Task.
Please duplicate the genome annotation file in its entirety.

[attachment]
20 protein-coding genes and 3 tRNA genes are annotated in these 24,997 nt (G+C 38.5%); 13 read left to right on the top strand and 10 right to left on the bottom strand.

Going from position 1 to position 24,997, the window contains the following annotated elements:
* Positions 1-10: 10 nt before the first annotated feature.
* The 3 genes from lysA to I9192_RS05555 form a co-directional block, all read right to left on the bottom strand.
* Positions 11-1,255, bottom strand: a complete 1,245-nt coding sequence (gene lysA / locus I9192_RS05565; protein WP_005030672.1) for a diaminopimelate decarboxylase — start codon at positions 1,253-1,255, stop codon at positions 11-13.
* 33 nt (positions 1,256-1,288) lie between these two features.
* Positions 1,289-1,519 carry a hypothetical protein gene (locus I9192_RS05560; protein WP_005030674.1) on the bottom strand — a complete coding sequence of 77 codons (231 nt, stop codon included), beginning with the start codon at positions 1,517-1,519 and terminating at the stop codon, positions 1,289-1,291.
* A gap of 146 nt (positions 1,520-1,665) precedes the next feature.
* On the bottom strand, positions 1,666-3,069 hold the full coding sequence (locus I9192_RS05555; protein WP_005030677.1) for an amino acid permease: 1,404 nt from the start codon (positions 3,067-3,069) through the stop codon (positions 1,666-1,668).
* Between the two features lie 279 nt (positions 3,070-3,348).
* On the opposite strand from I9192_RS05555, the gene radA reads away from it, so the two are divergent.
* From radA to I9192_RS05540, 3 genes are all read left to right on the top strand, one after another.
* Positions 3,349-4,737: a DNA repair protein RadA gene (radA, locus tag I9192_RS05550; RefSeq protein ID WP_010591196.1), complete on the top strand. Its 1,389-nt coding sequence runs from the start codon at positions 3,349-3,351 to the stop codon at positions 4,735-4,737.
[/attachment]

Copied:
20 protein-coding genes and 3 tRNA genes are annotated in these 24,997 nt (G+C 38.5%); 13 read left to right on the top strand and 10 right to left on the bottom strand.

Going from position 1 to position 24,997, the window contains the following annotated elements:
* Positions 1-10: 10 nt before the first annotated feature.
* The 3 genes from lysA to I9192_RS05555 form a co-directional block, all read right to left on the bottom strand.
* Positions 11-1,255, bottom strand: a complete 1,245-nt coding sequence (gene lysA / locus I9192_RS05565; protein WP_005030672.1) for a diaminopimelate decarboxylase — start codon at positions 1,253-1,255, stop codon at positions 11-13.
* 33 nt (positions 1,256-1,288) lie between these two features.
* Positions 1,289-1,519 carry a hypothetical protein gene (locus I9192_RS05560; protein WP_005030674.1) on the bottom strand — a complete coding sequence of 77 codons (231 nt, stop codon included), beginning with the start codon at positions 1,517-1,519 and terminating at the stop codon, positions 1,289-1,291.
* A gap of 146 nt (positions 1,520-1,665) precedes the next feature.
* On the bottom strand, positions 1,666-3,069 hold the full coding sequence (locus I9192_RS05555; protein WP_005030677.1) for an amino acid permease: 1,404 nt from the start codon (positions 3,067-3,069) through the stop codon (positions 1,666-1,668).
* Between the two features lie 279 nt (positions 3,070-3,348).
* On the opposite strand from I9192_RS05555, the gene radA reads away from it, so the two are divergent.
* From radA to I9192_RS05540, 3 genes are all read left to right on the top strand, one after another.
* Positions 3,349-4,737: a DNA repair protein RadA gene (radA, locus tag I9192_RS05550; RefSeq protein ID WP_010591196.1), complete on the top strand. Its 1,389-nt coding sequence runs from the start codon at positions 3,349-3,351 to the stop codon at positions 4,735-4,737.